"Anonymous" sung by Bassim Wadei and lyrics by poet Mustapha Ibrahim

The stories of martyrs have been articulated in other songs as well, most notably in ‘Folan el folany’ (Anonymous), which became very popular after its release in 2011. It is sung by Bassem Wadei‘, with lyrics written by the gifted poet Mostafa Ibrahim and composed by the talented musician Mohamed ‘Antar. The song captures how many martyrs were ‘anonymous’ on the streets and squares across the country, and how their names became known to the revolutionaries only after they were killed: ‘The anonymous person/who was standing next to me when they started shooting at us/I didn’t know his name/so I just called him my cousin’. In the images accompanying these lyrics we see the faces of the real martyrs being drawn and documented by painters and artists (most notably Huda Lotfi and Waleed Taher) who have come together to paint portraits of the martyrs. Musicians and artists here add an extra layer of visibility to the cause of these young men and women who sacrificed their lives for the revolution. The viewer cannot ignore their cause, as their images displayed on the screen remind us that they were not just numbers but flesh and blood who lost their lives in their youth.

In memory of Mina Danial

The Trace of the Butterfly

Athar al-Farasha (The Trace of the Butterfly) by director Amal Ramsis was a documentary film which was widely watched after its release in 2014 precisely because it reflected on the life of Mina Danial (one of the icons of the 2011 revolution). The film chronicles the events of 9 October 2011 massacre when armed security forces attacked peaceful demonstrators assembled in front of Maspero (the state’s radio and television building) in downtown Cairo. During the clashes of what came to be referred to as the Maspero massacre, 20-year-old Mina Danial was killed alongside 26 other Coptic Christians. For many demonstrators, Danial had been their great hope for the future, seen as the Che Guevara of the Egyptian revolution. For his sister Mary, Mina’s death meant not only the end of a life, but also the start of something new. Over a period of two years, Mary Danial is accompanied by the film’s director on a journey through Egypt’s revolution, documenting periods full of frustration and triumph, more deaths, and the oppressive grief for the victims who somehow are still present amongst their loved ones. The film was inspired by a poem carrying the same title by the Palestinian poet Mahmoud Darwish. The film’s last sequence is accompanied by a beautiful song, ‘Binid‘ilkom’ (We are praying for you), written by poet Mostafa Ibrahim and sung by Mohammad Mohsen.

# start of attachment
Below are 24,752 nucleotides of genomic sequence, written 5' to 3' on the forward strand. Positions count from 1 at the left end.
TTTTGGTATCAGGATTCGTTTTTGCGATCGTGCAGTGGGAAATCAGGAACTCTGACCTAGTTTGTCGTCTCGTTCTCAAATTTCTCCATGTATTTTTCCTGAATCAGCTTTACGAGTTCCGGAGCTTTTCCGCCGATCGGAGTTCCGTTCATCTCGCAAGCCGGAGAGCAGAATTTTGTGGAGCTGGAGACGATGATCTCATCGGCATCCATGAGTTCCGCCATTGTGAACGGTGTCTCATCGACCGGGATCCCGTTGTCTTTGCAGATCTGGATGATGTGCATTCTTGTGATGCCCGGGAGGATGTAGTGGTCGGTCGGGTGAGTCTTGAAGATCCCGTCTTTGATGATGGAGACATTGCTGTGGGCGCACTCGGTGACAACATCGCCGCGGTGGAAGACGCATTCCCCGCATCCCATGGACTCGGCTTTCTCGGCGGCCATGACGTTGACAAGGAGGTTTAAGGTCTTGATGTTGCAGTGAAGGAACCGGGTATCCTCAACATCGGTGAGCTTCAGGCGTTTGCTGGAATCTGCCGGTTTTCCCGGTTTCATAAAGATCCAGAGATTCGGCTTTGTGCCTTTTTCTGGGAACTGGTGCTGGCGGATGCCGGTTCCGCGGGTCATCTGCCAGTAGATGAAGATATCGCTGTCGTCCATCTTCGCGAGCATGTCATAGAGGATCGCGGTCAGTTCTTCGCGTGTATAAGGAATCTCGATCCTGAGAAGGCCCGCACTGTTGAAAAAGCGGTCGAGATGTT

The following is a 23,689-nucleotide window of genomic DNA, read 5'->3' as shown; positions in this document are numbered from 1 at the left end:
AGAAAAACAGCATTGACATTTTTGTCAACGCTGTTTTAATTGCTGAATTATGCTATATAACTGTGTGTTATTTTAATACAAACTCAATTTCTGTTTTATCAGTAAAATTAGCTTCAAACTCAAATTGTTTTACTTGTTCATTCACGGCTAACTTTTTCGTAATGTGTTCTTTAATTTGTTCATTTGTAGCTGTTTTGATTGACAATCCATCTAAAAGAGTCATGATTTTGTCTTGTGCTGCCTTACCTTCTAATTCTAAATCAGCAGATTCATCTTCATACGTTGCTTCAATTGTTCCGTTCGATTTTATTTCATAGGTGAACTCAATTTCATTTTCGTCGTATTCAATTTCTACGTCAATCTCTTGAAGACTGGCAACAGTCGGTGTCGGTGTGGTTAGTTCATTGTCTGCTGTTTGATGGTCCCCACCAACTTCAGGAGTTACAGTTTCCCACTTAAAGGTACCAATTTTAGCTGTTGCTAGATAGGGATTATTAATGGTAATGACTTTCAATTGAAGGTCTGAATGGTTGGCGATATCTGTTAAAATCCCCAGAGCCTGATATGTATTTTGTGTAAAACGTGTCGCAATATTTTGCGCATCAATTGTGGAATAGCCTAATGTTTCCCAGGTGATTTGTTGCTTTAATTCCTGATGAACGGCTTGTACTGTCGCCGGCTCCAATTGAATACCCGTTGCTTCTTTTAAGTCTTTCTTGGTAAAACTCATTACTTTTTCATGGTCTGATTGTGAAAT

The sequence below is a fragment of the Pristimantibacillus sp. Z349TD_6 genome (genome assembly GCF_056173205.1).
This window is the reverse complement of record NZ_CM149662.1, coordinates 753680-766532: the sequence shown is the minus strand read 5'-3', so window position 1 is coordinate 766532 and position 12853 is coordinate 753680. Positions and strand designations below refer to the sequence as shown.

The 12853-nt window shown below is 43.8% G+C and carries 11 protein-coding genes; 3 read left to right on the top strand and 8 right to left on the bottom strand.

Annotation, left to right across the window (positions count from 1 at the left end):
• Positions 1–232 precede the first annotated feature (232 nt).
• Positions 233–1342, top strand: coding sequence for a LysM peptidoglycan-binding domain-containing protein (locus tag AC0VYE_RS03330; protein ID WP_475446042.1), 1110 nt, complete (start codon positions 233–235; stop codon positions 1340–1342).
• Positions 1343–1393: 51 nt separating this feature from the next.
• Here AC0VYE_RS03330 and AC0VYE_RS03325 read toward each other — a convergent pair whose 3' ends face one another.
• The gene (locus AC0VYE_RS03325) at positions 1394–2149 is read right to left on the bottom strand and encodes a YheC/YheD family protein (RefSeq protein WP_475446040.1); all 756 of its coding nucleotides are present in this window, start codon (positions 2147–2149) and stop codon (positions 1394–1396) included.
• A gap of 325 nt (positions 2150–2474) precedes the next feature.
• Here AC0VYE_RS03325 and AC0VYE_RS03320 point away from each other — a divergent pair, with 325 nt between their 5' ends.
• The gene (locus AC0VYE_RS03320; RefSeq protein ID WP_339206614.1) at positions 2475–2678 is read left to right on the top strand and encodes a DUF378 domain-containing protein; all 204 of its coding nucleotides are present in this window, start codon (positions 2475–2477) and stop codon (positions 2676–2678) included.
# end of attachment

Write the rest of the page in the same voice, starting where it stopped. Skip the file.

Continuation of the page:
The profound stories of the revolution’s martyrs have been articulated in songs, photographs, documentary films and graffiti and street art, particularly the huge mural that was painted over and again on the walls of the American University in Cairo’s campus on the famous Mohammad Mahmoud street. This street was renamed by the revolutionaries as ‘The Eyes of Freedom Street’ in the aftermath of the violent clashes against the demonstrators in November 2011 when tens were massacred by the police forces and others lost their eyes by police snipers.

Further sources

Abaza, Mona (2013) Mourning, Narratives and Interactions with the Martyrs through Cairo's Graffiti, E-IR, 7 October, 

Armbrust, Walter (2019) Martyrs and Tricksters: An Ethnography of the Egyptian Revolution, Princeton: Princeton University Press.

Ashour, Radwa (2013), Athqal min Radwa: Maqati‘ min Sira Thatiyya (Heavier than Radwa: Excerpts from an Autobiography) (Cairo: Dar al-Shorouk).

Buckner, Elizabeth & Lina Khatib (2014) The Martyrs' Revolutions: The Role of Martyrs in the Arab Spring, British Journal of Middle Eastern Studies, 41:4, 368-384.

Mehrez, Samia (ed.) (2012), Translating Egypt’s Revolution: The Language of Tahrir (Cairo: The American University in Cairo Press).

Mostafa, Dalia S. (2017) The Egyptian Military in Popular Culture: Context and Critique (London: Palgrave).

Items from the archive



  1. What role did the figure of the martyr play in the revolution?
  2. How were martyrs represented in popular culture?
  3. What was the political significance of defining some victims of violence as 'martyrs' and others not?